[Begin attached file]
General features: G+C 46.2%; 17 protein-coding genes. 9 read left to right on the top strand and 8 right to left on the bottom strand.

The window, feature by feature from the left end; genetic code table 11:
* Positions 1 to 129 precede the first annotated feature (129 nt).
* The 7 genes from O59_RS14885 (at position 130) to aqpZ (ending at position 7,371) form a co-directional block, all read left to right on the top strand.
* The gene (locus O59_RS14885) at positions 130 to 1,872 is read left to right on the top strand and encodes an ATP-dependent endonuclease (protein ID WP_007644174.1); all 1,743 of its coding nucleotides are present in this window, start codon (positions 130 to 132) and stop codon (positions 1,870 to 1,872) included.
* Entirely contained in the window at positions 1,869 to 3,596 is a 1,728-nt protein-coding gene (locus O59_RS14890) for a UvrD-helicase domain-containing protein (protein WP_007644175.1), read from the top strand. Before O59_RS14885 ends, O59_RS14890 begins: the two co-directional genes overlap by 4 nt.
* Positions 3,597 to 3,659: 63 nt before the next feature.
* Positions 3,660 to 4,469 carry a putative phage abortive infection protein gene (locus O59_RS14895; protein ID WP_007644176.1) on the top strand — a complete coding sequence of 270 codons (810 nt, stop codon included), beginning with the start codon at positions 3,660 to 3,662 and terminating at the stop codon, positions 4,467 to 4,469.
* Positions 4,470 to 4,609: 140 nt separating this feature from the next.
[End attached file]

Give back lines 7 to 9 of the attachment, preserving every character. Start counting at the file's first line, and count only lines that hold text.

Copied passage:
* Positions 3,597 to 3,659: 63 nt before the next feature.
* Positions 3,660 to 4,469 carry a putative phage abortive infection protein gene (locus O59_RS14895; protein ID WP_007644176.1) on the top strand — a complete coding sequence of 270 codons (810 nt, stop codon included), beginning with the start codon at positions 3,660 to 3,662 and terminating at the stop codon, positions 4,467 to 4,469.
* Positions 4,470 to 4,609: 140 nt separating this feature from the next.